Here's what I would do. I would start out by saying you don't have a big problem but you just wanted to confirm where the ppty line is and who actually owns the fence. Just so they don't see you as someone with a big gripe. You do have a bit of a gripe, but it's very important at this stage that they don't see you as a griper. :-] Then say, we noticed you have dogs and of course we have dogs also, and they seem to bark at each other so we are glad the fence is there. But we're not sure who's responsibility it is to maintain it and some boards are coming off and we're concerned about the dogs.

It's not really your responsibility at all to maintain someone else's fence, but obviously you have a stake in it. I would not offer to pay for anything right away. See what they say first. If they get right on it, let them do it. If they seem hesitant, you can say, well, maybe it wouldn't be an issue if we weren't your new neighbors with new dogs, and we're benefitting from having the fence there too, so if we can help out with the cost, we're willing to do that. If we can talk ahead of time about the actual cost.

Cost will vary a lot depending on whether they fix it themselves and just buy lumber, or have a cheap or expensive contractor come in. So I wouldn't flat out offer to pay for half (or any specific amount) before you know what it's going to cost.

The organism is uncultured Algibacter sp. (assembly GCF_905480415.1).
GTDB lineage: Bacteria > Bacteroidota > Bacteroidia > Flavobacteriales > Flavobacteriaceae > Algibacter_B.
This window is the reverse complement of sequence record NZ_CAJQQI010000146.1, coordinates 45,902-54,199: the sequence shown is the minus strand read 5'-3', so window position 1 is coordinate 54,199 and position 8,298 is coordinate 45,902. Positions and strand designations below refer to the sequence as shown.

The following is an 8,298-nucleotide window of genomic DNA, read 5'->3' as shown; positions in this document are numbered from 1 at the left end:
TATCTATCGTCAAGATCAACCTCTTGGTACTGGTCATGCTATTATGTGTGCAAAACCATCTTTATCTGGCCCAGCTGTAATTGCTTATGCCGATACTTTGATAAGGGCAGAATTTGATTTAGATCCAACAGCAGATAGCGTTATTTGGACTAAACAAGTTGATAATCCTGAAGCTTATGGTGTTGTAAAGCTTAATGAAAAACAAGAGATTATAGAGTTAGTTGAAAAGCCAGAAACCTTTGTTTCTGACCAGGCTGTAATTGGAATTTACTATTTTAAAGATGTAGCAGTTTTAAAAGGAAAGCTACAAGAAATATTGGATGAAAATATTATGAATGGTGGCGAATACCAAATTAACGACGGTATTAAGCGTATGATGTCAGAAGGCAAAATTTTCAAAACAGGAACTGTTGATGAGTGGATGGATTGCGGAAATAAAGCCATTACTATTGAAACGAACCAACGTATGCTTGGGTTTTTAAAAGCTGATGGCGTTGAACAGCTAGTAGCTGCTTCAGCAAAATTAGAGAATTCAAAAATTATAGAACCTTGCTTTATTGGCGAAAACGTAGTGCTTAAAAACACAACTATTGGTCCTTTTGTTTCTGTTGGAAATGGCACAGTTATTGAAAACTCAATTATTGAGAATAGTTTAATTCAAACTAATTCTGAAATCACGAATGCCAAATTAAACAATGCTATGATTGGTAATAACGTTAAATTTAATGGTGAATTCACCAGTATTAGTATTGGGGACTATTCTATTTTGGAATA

Whenever I'm talking to someone I just met, I always take things slow and try to make sure my attitude and intentions come across as positive.

Good luck and keep us posted.


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RE: How to Handle Issue with Neighbor's Fence

Thanks for the advice! No, we have never met them...unlike our neighbors to the sides of us, our houses are backed up to each other, so there's really been no contact at all...in fact, because of the fence, we've never even seen them!

Hubby and I are both very non-confrontational, so I'm sure our approach will come off positive...I just want to make sure that we understand our boundaries (both literally and figuratively) so that we approach them with reasonable requests. I think we can start off with "We noticed that the fence needs repairing, and since we are still fairly new to the neighborhood, we are trying to determine if it belongs to you or to us." I'm sure it's theirs though...and hopefully bringing it to their attention will be enough.